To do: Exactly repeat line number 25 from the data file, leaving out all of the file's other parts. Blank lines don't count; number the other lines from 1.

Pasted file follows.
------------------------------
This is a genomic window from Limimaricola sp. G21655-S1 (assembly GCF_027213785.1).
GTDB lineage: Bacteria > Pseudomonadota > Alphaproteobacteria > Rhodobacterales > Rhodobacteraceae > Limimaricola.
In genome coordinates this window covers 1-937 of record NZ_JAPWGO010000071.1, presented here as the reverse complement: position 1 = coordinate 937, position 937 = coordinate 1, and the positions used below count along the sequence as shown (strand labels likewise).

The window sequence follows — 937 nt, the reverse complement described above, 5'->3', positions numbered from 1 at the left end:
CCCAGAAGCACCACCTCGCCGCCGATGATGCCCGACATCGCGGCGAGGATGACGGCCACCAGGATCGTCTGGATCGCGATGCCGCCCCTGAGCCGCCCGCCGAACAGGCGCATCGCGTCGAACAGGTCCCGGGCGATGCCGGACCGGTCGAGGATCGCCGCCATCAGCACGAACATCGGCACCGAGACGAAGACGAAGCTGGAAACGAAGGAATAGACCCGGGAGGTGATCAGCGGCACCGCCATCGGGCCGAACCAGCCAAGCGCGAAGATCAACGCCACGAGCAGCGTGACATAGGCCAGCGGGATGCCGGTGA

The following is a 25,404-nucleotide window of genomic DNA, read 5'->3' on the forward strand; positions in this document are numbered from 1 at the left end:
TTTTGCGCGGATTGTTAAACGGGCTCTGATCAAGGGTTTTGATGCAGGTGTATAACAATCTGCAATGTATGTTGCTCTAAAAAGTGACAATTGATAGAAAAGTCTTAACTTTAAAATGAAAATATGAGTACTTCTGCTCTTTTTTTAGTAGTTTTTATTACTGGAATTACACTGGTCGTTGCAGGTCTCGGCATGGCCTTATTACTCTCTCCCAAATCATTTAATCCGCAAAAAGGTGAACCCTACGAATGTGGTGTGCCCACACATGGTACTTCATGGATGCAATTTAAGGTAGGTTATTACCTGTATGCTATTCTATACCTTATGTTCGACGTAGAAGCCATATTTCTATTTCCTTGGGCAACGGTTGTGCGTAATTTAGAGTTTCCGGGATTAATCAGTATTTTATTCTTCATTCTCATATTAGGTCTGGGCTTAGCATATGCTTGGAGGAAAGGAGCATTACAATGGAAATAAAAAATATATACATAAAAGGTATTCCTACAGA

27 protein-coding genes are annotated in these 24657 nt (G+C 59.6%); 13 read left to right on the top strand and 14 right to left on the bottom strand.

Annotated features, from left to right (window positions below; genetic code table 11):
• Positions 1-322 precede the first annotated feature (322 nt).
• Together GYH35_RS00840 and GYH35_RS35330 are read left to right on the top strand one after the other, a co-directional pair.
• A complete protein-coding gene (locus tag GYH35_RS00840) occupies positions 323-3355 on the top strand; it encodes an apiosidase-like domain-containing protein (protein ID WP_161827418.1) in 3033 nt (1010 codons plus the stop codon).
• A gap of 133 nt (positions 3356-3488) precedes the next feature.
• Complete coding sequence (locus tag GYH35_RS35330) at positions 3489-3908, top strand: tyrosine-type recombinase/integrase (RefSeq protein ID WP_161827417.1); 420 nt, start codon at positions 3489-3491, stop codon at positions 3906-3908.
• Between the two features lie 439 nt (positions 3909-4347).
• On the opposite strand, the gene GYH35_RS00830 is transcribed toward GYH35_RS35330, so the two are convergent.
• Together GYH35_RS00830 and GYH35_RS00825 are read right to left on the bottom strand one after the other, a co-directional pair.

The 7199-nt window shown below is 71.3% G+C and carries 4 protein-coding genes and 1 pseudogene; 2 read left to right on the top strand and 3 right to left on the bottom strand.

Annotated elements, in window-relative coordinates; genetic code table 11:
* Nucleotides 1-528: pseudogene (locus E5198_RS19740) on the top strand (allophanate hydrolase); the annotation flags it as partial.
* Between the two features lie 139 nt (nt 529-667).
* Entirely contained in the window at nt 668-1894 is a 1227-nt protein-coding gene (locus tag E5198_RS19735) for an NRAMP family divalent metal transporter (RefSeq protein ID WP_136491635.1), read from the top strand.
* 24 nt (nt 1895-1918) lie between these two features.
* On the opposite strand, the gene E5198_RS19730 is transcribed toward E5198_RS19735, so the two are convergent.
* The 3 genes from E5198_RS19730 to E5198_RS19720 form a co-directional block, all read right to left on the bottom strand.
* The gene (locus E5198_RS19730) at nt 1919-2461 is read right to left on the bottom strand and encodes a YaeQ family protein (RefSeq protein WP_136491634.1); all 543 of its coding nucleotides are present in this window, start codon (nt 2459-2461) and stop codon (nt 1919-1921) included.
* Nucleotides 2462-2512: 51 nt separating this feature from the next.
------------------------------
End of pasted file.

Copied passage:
* The 3 genes from E5198_RS19730 to E5198_RS19720 form a co-directional block, all read right to left on the bottom strand.